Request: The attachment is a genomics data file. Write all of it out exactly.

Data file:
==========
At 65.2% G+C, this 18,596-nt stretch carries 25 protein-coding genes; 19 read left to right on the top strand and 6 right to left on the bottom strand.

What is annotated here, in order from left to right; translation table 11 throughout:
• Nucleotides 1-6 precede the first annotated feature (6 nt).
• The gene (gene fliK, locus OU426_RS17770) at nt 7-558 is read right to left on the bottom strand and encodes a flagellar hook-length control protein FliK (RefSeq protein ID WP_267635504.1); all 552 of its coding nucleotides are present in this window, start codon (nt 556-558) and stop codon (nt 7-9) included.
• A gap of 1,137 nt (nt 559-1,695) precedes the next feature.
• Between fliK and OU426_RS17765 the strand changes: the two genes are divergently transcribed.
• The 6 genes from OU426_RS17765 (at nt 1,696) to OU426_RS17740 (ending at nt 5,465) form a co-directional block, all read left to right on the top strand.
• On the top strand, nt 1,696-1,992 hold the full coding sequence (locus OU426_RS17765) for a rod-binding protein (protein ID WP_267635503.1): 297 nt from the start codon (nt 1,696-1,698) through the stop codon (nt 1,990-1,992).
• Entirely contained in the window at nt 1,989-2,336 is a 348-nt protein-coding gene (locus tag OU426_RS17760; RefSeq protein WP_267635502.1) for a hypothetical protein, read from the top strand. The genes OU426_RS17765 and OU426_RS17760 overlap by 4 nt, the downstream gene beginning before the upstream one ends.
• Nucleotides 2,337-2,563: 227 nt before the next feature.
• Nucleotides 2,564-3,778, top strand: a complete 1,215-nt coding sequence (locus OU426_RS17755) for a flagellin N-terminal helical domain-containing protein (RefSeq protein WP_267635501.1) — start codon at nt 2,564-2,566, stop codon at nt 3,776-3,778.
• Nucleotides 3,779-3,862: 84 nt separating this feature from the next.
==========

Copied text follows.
At 65.2% G+C, this 18,596-nt stretch carries 25 protein-coding genes; 19 read left to right on the top strand and 6 right to left on the bottom strand.

What is annotated here, in order from left to right; translation table 11 throughout:
• Nucleotides 1-6 precede the first annotated feature (6 nt).
• The gene (gene fliK, locus OU426_RS17770) at nt 7-558 is read right to left on the bottom strand and encodes a flagellar hook-length control protein FliK (RefSeq protein ID WP_267635504.1); all 552 of its coding nucleotides are present in this window, start codon (nt 556-558) and stop codon (nt 7-9) included.
• A gap of 1,137 nt (nt 559-1,695) precedes the next feature.
• Between fliK and OU426_RS17765 the strand changes: the two genes are divergently transcribed.
• The 6 genes from OU426_RS17765 (at nt 1,696) to OU426_RS17740 (ending at nt 5,465) form a co-directional block, all read left to right on the top strand.
• On the top strand, nt 1,696-1,992 hold the full coding sequence (locus OU426_RS17765) for a rod-binding protein (protein ID WP_267635503.1): 297 nt from the start codon (nt 1,696-1,698) through the stop codon (nt 1,990-1,992).
• Entirely contained in the window at nt 1,989-2,336 is a 348-nt protein-coding gene (locus tag OU426_RS17760; RefSeq protein WP_267635502.1) for a hypothetical protein, read from the top strand. The genes OU426_RS17765 and OU426_RS17760 overlap by 4 nt, the downstream gene beginning before the upstream one ends.
• Nucleotides 2,337-2,563: 227 nt before the next feature.
• Nucleotides 2,564-3,778, top strand: a complete 1,215-nt coding sequence (locus OU426_RS17755) for a flagellin N-terminal helical domain-containing protein (RefSeq protein WP_267635501.1) — start codon at nt 2,564-2,566, stop codon at nt 3,776-3,778.
• Nucleotides 3,779-3,862: 84 nt separating this feature from the next.